Health

Eating Carbs Might Not Be a Direct Cause of Weight Gain, New Study Suggests

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When trying to lose extra pounds, we tend to think we should do away with all forms of carbohydrates — which can can be a real struggle because, as we all know, they’re delicious. But we can breathe a sigh of relief with new research suggesting that carbs might not be a direct cause of weight gain.

A recent study published in Science looked closely at the carbohydrate-insulin model (CIM), which links eating carbs to weight gain because it triggers postprandial insulin (the blood sugar produced after eating) to store energy and fat throughout the body. Researchers tested this out on mice by feeding them 29 different diets and observing the CIM reaction to see if they caused weight gain. Sixteen of these diets contained a mix of refined high glycemic carbs, like corn starch and sugar, to stimulate high blood sugar and insulin responses. 

The mice were fed these diets for 12 weeks, which is roughly the equivalent of nine years for humans. Researchers explained this allowed them see the long term effects of these eating routines on body weight and fat without spending years testing it out.

Based on the CIM, researchers initially predicted that as the mice ate more carbs it would increase their insulin levels and cause them to become obese. However, the findings showed that their increased carb intake was associated with them consuming fewer calories and gaining less weight — even while experiencing an uptick in insulin. 

“Failure of the CIM should not be taken to mean that low-carbohydrate, high-fat diets cannot be beneficial for weight loss,” the study’s authors wrote. “However, direct modulation of the carbohydrate-insulin axis in adipose tissue is unlikely to be the primary mechanism underpinning body fat loss in individuals successfully engaged in such diets.”

In less scientific terms, the researchers aren’t disregarding the possibility that low-carb diets can help with weight loss for some people. But rather, they’re pointing out that avoiding carbs is not a “one-size-fits-all” solution when it comes to a person’s eating habits and amount of body fat they gain or lose as a result.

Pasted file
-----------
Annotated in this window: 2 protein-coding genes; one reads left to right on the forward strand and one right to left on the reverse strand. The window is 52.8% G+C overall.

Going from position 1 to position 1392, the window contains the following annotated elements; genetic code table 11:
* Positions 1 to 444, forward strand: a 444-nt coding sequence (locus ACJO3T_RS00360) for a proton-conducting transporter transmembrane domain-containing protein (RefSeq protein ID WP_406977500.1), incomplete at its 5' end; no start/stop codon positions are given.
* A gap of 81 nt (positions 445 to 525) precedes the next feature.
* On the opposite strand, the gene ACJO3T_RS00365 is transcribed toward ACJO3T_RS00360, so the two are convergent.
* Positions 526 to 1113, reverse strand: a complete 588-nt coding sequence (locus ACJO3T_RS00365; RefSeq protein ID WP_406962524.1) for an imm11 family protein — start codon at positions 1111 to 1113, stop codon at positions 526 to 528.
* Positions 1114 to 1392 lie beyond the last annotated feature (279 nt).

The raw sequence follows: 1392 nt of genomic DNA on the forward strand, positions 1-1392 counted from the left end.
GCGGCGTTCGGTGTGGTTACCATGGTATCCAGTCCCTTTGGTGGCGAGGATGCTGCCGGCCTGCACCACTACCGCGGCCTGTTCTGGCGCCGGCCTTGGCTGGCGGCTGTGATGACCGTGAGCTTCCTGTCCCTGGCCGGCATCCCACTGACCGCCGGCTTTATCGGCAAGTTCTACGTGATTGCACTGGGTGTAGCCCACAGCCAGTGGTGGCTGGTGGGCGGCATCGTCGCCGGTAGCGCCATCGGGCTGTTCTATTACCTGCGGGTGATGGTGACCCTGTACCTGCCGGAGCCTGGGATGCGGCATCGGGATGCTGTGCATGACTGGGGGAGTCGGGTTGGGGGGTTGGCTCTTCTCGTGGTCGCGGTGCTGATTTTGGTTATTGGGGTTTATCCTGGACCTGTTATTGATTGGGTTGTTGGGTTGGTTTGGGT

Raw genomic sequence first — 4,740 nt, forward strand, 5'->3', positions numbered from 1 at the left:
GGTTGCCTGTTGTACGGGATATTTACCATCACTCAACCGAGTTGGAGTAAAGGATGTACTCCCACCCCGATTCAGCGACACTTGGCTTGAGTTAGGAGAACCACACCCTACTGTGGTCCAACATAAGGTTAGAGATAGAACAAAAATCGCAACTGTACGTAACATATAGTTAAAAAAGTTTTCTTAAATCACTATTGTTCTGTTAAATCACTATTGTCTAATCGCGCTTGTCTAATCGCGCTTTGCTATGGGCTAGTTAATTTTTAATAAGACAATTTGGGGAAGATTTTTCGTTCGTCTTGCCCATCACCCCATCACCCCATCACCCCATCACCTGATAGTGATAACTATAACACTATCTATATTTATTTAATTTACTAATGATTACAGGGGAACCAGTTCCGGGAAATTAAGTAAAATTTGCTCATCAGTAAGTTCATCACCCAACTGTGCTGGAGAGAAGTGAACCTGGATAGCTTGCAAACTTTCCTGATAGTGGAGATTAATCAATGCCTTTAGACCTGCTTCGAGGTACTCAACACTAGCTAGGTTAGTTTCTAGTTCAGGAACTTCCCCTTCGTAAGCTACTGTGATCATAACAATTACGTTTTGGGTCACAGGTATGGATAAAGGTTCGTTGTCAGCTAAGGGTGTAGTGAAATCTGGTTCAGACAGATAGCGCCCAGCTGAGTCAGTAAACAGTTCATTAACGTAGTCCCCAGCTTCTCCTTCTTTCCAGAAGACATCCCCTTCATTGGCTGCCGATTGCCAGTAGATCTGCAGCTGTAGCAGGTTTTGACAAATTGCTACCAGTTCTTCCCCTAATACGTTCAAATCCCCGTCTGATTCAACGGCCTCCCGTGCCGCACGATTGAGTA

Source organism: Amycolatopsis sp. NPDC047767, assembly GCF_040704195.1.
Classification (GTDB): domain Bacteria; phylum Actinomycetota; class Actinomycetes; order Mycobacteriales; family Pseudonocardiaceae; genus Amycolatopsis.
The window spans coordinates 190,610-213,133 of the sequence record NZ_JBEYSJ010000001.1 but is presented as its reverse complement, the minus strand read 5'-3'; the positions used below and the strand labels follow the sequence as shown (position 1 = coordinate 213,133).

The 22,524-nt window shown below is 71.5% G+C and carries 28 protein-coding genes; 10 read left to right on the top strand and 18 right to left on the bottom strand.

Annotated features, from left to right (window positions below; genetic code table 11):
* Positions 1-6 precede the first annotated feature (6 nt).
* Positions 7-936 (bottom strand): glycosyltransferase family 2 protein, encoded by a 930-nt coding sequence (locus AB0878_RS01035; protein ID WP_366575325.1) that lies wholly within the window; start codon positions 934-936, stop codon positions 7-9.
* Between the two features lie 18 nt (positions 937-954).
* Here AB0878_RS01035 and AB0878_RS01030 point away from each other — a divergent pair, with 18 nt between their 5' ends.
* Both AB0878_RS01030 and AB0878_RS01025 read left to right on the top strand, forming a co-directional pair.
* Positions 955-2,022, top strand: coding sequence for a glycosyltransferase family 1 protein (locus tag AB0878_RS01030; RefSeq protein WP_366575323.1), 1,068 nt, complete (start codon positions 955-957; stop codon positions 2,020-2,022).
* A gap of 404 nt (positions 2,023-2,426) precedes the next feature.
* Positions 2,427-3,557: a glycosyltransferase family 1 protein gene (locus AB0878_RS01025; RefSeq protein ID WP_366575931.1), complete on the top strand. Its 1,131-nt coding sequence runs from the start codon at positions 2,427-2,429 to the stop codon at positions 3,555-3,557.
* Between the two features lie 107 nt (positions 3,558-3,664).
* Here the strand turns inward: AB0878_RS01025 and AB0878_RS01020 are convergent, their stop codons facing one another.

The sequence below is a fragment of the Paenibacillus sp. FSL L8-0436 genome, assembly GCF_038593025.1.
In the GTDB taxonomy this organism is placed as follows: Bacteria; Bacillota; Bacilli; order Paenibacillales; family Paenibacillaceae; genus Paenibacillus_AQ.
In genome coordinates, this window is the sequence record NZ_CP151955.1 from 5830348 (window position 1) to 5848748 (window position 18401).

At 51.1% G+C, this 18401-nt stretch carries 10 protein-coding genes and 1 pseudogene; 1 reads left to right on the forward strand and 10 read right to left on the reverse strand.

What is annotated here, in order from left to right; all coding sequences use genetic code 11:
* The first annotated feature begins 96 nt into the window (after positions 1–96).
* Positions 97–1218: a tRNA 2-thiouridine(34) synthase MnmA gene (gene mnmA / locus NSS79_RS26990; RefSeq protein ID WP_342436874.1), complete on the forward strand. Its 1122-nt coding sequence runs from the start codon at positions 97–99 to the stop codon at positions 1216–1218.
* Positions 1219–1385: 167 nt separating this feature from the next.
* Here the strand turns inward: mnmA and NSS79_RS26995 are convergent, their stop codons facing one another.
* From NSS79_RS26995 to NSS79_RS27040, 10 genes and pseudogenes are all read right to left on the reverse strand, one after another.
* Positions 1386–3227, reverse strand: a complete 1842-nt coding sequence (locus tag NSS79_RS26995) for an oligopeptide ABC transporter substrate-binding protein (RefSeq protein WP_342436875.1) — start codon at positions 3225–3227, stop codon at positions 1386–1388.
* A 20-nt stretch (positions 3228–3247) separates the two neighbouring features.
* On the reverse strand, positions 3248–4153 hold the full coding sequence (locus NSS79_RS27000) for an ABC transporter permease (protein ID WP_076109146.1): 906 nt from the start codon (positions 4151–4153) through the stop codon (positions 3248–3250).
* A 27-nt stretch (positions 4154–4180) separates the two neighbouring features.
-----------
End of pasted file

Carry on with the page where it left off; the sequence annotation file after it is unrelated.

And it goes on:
Although the study acknowledged the limitations of these findings being discovered in mice, high-carb diets were previously shown to reduce body fat and improve insulin in a 2018 human study. This is because complex carbs like whole grains are full of fiber, so they satisfy your appetite without adding a ton of calories to your daily intake. The slower rate that it takes to digest them also prevents a blood sugar spike.

Both studies reinforce the fact that simply cutting out one food group, like carbs, might not always be the answer to getting rid of stubborn fat. Multiple factors can cause weight gain, whether it be a symptom of menopause or a sign that it’s time to lead a more active lifestyle.

So instead, try making small tweaks like eating more healthy complex carbs — such as oats, legumes, and pistachios. Unlike refined carbs such as white bread and pasta, these will fill you up and control blood sugar levels. Paying a visit to your doctor or a registered dietitian can help give you more guidance about tailoring your diet to meet your health goals. 

And now that the weather is getting warmer, it’s also the perfect time to add simple exercises like afternoon walks to your daily routine. Doing so for about 30 minutes a day can help you boost calorie burn and shed pounds! You’ll thank yourself later for taking the time to get those steps in everyday.

Ultimately, it’s more beneficial to reevaluate areas of your daily routine that can be enhanced or adjusted. This will lead a more balanced and healthy life in the long run rather than only avoiding things like carbs. And we all know life’s just better when you can enjoy a delicious sandwich every now and then.

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